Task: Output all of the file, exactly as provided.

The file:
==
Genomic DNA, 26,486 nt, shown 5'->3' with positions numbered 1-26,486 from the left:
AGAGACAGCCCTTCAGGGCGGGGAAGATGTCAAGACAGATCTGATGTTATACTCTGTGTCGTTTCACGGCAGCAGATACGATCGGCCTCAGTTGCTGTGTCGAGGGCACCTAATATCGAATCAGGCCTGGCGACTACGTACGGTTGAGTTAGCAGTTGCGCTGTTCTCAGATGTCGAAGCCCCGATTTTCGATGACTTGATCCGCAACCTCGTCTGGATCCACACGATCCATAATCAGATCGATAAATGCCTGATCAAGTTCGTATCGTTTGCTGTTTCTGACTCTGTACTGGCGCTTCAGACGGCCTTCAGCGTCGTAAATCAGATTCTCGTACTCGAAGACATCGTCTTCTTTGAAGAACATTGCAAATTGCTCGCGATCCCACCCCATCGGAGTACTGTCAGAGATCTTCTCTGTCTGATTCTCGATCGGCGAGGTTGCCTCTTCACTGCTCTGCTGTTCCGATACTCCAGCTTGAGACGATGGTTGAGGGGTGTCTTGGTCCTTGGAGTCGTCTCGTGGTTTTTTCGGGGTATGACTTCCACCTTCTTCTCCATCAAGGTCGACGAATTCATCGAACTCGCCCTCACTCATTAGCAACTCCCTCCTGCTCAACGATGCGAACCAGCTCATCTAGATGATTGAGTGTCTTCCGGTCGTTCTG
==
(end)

Genomic DNA, 26,486 nt, shown 5'->3' with positions numbered 1-26,486 from the left:
AGAGACAGCCCTTCAGGGCGGGGAAGATGTCAAGACAGATCTGATGTTATACTCTGTGTCGTTTCACGGCAGCAGATACGATCGGCCTCAGTTGCTGTGTCGAGGGCACCTAATATCGAATCAGGCCTGGCGACTACGTACGGTTGAGTTAGCAGTTGCGCTGTTCTCAGATGTCGAAGCCCCGATTTTCGATGACTTGATCCGCAACCTCGTCTGGATCCACACGATCCATAATCAGATCGATAAATGCCTGATCAAGTTCGTATCGTTTGCTGTTTCTGACTCTGTACTGGCGCTTCAGACGGCCTTCAGCGTCGTAAATCAGATTCTCGTACTCGAAGACATCGTCTTCTTTGAAGAACATTGCAAATTGCTCGCGATCCCACCCCATCGGAGTACTGTCAGAGATCTTCTCTGTCTGATTCTCGATCGGCGAGGTTGCCTCTTCACTGCTCTGCTGTTCCGATACTCCAGCTTGAGACGATGGTTGAGGGGTGTCTTGGTCCTTGGAGTCGTCTCGTGGTTTTTTCGGGGTATGACTTCCACCTTCTTCTCCATCAAGGTCGACGAATTCATCGAACTCGCCCTCACTCATTAGCAACTCCCTCCTGCTCAACGATGCGAACCAGCTCATCTAGATGATTGAGTGTCTTCCGGTCGTTCTG